Humber Hawks second-year badminton player Nyl Yakura struck gold this month, winning his first-ever men’s doubles national title at the 2017 Yonex Canadian National Championships in Saskatoon.
Nyl sat down with Et Cetera to discuss his recent win and his journey with Humber Athletics and badminton.
How does it feel to win your first national championship?
It’s amazing, definitely pretty different from what I’m used to. I used to win a lot in junior competition, and now that I’m in senior competition and won big for the first time, it’s super exciting.
Could you walk us through the final match?
Before the game I was a little anxious, not nervous, but anxious to play. We were the underdogs, I tried to go through my normal warm-ups and when it got to the point where the game started, my nerves started to kick in a little more. During the game my focus was different, I had no distractions and we were able to get the win.
How did you get your start in badminton?
The first time I ever played I was probably three years old. That was just having fun with my parents, but I didn’t start training until I was 11. I didn’t start taking it seriously until I was 13.
What is the difference between OCAA competition and the national level?
It’s completely different. I’ve played the Canadian college circuit and there’s strong competition with some people coming from overseas who are quite good. When you go to nationals, it’s just a whole other level and it’s about taking your experiences from the past like OCAA competition and being able to perform to the best of your ability and being able to contain your nerves.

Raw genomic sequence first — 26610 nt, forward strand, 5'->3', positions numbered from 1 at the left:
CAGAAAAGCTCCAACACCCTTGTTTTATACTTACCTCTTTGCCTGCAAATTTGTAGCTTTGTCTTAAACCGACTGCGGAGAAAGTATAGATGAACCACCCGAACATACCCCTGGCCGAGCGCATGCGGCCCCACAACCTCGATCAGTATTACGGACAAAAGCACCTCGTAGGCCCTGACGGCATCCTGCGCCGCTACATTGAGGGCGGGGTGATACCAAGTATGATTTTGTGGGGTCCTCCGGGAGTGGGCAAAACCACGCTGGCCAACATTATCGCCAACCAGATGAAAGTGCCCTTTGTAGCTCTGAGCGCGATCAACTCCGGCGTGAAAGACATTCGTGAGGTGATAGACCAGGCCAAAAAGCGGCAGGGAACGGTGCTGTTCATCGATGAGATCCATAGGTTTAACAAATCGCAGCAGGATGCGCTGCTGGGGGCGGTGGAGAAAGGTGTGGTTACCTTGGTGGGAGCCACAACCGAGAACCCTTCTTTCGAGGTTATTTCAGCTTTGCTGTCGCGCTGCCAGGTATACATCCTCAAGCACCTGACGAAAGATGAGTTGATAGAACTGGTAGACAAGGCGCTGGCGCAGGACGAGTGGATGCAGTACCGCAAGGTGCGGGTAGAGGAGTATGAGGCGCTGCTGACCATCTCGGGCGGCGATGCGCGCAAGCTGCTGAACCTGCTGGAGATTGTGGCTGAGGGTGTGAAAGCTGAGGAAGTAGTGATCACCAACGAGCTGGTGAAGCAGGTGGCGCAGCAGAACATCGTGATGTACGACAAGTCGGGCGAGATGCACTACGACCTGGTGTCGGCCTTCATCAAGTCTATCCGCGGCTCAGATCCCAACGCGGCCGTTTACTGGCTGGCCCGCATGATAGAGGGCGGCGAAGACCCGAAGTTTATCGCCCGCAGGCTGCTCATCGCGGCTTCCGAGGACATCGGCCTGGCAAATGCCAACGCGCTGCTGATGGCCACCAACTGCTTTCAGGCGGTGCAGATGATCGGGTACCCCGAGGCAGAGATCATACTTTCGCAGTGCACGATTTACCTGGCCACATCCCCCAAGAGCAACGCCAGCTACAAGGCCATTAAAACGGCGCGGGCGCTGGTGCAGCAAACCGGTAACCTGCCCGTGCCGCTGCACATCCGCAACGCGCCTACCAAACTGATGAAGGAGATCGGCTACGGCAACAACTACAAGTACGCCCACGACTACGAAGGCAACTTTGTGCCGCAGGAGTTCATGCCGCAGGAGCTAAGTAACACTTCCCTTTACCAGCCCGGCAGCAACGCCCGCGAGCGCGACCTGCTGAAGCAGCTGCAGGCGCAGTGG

How do you manage balancing school and athletics?
It’s been pretty crazy. Canadian badminton players don’t get a lot of funding, so we have to pay for our own travel, so really I’m balancing; work, school and badminton. It’s been a pretty busy year, but it’s all about managing your time.
What has been your favourite part of being a Humber Hawk?
I think it’s really nice to have a support group, not just your fellow players having your back, but the whole athletic staff has been really supportive. It’s great having a lot of people behind you in such an individual sport.
What advice would you have for a younger athlete?
Probably just to make sure you put everything you’ve got into each and every practice. Because you can’t afford to waste time when you have goals in mind. Try your very hardest to achieve your goals, because time flies by.
What goals do you have for the future?
Ultimately my major goal in the end is to qualify for the Olympic team. I came close for the Rio Olympics but came short and that was tough, but that would be really nice to go to 2020 in Toyko because I have family there. I’d be on cloud nine if I made it, not a lot of people get to do it especially in the sport of badminton.
*This interview has been edited for length and clarity